When the concept car announcing the coming of the fifth-generation Ford Mustang debuted at the 2003 Detroit Auto Show, it made waves because of its “retro-futurism” design. It was a modern interpretation of the classic first-generation Mustang, made from 1964 to 1970 — and the car that made it to production starting in the 2005 model year was quite close to the concept. In fact, the production car arguably looked even better than the concept. There was a lot of excitement about the new pony car at the time, as the retro/modern styling craze that would spread throughout the industry was just getting started.
Fast-forward 12 years, and this car still looks pretty darn good. Sure, it’s not as striking or head-turning as it was in 2005, considering they’ve been all over our streets for over a decade now — but I still do a double take when I see a really clean example or one that’s tastefully modified. The fifth-gen (or “S197,” if you want to say it the cool way) Mustang still has the look of a modern pony car with classic design cues.
The SN95 generation of Mustang that came before the S197 (I have no idea what these letters and numbers actually mean, by the way) was part of the “New Edge” design language Ford was doing at the time. It wasn’t a bad-looking car, but it wasn’t modern enough to be modern and not classic enough to be classic — and it’s aged poorly, becoming the poster child for the wrong path Ford took in the late 1990s and the subpar vehicles that resulted. The design of the S197, however, got the modern/classic aesthetic right in a way that few other manufacturers have matched since.
It’s also a great used car buy. Sure, the S197 may not be the best-looking Mustang of all time — and the performance of some of the older ones may not hold up by today’s standards. But it’s still a fun, great-looking car that makes for an excellent bargain on the used market. A V8-powered Mustang GT with a manual or automatic transmission can be had fairly easily for under $15,000 on Autotrader — a nice figure for a weekend car, or even a track toy, if you’re up for it.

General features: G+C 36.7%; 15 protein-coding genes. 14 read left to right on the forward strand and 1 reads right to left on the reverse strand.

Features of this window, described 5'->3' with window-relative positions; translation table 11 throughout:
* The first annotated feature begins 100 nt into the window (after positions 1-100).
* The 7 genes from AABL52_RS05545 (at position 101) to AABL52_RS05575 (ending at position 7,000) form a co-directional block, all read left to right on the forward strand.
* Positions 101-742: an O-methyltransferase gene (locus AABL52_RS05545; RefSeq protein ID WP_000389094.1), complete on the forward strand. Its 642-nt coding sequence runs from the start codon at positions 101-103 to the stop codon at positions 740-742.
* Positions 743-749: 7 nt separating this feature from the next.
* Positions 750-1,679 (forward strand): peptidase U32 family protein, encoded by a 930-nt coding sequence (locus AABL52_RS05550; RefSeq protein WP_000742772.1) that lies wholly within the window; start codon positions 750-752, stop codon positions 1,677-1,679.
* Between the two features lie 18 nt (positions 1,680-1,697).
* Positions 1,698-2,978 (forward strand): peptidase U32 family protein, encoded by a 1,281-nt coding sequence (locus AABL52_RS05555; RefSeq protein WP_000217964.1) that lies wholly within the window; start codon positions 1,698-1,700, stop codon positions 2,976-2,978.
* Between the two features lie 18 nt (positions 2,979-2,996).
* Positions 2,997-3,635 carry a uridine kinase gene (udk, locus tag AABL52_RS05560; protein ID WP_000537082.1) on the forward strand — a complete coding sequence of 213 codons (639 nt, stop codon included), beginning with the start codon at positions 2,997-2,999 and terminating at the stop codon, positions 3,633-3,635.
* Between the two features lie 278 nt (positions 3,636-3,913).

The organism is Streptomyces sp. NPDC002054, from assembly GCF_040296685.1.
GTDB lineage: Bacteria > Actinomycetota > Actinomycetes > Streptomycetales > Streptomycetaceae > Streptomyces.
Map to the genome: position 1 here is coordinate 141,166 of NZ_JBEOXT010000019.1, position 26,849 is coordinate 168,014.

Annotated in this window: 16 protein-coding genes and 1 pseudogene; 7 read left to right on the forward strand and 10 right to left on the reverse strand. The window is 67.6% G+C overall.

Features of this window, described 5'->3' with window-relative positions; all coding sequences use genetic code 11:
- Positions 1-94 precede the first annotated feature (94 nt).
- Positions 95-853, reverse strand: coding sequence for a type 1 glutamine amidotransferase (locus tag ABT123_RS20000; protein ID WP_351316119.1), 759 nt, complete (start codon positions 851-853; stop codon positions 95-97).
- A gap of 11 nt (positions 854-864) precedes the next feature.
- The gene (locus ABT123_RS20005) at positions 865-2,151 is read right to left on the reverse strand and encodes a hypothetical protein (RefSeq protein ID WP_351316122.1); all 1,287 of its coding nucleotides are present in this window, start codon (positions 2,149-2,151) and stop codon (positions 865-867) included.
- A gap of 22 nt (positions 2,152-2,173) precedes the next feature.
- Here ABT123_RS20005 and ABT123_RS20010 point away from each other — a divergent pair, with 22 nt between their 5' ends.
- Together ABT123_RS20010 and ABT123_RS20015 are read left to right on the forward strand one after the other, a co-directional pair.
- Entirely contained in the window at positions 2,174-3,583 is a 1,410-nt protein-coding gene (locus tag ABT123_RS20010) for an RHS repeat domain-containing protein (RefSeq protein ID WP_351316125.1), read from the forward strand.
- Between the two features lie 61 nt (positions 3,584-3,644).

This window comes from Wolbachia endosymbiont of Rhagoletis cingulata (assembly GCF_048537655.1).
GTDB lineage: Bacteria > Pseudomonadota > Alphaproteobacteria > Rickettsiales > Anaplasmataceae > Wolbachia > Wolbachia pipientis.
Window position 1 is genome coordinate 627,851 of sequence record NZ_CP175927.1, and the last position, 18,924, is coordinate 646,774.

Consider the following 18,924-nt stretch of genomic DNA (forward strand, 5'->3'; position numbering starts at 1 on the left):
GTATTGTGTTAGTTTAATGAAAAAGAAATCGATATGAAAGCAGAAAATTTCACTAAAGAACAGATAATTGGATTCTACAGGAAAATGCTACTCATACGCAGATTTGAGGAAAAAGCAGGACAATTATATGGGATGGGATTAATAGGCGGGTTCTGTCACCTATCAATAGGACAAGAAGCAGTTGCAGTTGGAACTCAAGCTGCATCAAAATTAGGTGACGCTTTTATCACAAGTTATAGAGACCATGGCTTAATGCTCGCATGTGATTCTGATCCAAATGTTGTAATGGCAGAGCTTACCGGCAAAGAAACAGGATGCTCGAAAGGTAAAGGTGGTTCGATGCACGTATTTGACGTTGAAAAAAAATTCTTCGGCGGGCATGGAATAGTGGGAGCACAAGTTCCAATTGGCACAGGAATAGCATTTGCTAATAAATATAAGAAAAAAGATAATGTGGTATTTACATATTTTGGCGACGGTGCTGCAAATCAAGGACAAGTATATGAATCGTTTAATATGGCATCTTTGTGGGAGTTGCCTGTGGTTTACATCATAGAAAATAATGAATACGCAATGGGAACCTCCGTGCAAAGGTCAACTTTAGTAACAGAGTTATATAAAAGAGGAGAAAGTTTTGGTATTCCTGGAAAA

The price can go down if you’re okay with a V6, and the price can go up if you opt for one of the high-performance variants like the Shelby GT500 — which came with a bonkers, supercharged 5.4-liter 32-valve DOHC V8 under the hood that cranked out 500 horsepower and 480 lb-ft of torque (along with other performance upgrades like Brembo brakes — and, perhaps most importantly, a killer appearance package).
Then there’s my personal favorite, the 2008-2009 Bullitt Edition with its Steve McQueen-inspired appearance, slight performance upgrades, and a special exhaust designed to sound like the car that roared through the streets of San Francisco in the movie Bullitt. People who know what it is know how cool it is when they see it — but to anyone else, it’s just a green Mustang.
Really, the best thing about the S197 is how well it holds true to the original ideals of the Mustang. The Mustang was created in the sixties to deliver fun performance and eye-catching good looks in an affordable package that’s easy to live with. Ranging from the affordable V6 option to the insane Shelby variants and everything in between, the S197 offered something for everyone who would ever want a Mustang — and it looked good doing it. Find a Ford Mustang for sale